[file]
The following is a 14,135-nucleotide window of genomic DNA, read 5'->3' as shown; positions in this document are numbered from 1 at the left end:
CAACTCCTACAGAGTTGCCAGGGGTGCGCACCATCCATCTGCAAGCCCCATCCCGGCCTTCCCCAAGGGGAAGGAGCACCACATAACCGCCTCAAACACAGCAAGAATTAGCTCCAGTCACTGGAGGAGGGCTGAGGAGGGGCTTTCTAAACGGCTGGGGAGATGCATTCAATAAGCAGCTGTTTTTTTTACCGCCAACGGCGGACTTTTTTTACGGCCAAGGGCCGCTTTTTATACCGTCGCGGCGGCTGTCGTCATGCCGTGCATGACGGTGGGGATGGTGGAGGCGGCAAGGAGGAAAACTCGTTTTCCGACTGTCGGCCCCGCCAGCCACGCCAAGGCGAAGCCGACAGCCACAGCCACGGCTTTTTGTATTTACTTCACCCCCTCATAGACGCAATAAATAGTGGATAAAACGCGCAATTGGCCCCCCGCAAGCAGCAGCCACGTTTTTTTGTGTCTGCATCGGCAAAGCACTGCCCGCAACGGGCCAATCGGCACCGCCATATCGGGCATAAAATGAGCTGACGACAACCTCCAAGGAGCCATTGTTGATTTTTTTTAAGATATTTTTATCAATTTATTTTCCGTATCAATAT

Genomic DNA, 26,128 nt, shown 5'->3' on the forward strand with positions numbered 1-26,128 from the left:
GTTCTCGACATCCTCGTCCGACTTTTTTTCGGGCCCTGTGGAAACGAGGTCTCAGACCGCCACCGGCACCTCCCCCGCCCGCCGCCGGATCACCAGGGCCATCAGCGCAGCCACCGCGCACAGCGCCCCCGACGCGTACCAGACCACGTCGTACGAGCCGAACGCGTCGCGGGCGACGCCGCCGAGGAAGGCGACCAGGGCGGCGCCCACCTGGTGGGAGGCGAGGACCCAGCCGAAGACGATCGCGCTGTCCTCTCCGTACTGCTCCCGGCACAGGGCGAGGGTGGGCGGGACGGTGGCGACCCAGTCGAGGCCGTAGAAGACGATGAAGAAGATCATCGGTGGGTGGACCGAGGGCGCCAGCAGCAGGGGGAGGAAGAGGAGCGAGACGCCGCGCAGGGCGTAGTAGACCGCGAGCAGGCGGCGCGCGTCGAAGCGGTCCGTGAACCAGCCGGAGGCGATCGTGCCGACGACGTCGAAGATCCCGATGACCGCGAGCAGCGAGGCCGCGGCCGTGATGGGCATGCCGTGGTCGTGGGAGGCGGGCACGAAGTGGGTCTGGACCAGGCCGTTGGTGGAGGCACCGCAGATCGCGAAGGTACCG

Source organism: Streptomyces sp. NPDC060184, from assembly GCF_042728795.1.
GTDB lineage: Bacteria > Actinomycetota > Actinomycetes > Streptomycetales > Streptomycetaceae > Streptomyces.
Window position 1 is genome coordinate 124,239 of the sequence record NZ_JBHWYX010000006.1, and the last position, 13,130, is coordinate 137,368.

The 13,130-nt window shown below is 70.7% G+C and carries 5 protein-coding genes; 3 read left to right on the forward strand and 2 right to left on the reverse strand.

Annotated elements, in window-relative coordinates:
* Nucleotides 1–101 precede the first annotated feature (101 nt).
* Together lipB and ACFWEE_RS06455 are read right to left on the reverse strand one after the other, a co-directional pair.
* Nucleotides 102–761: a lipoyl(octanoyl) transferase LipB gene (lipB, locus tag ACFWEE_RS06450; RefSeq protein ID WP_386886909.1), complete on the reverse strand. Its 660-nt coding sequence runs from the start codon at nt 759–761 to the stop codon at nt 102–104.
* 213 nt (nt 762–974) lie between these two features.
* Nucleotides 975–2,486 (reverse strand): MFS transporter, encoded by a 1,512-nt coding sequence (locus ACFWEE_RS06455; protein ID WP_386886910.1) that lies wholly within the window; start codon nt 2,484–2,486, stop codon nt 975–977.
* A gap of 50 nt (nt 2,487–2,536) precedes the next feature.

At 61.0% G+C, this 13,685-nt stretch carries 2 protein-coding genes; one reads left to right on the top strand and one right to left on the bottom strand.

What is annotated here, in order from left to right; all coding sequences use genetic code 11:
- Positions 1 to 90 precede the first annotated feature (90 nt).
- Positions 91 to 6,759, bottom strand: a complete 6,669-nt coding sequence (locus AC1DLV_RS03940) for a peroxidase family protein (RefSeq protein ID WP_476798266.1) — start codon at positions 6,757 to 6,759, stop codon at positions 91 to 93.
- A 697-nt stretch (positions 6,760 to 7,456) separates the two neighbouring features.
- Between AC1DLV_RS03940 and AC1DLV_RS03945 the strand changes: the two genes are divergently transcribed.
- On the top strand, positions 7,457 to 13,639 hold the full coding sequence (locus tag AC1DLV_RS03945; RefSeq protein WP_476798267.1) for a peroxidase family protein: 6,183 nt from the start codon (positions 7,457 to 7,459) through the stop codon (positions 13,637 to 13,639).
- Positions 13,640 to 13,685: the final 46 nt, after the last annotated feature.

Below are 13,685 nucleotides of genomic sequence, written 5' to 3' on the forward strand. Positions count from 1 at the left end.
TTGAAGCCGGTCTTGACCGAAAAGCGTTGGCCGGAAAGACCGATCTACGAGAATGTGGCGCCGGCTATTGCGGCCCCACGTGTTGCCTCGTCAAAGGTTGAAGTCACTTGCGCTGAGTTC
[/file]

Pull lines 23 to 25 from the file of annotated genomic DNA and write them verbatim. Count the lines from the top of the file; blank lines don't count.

- Positions 13,640 to 13,685: the final 46 nt, after the last annotated feature.

Below are 13,685 nucleotides of genomic sequence, written 5' to 3' on the forward strand. Positions count from 1 at the left end.
TTGAAGCCGGTCTTGACCGAAAAGCGTTGGCCGGAAAGACCGATCTACGAGAATGTGGCGCCGGCTATTGCGGCCCCACGTGTTGCCTCGTCAAAGGTTGAAGTCACTTGCGCTGAGTTC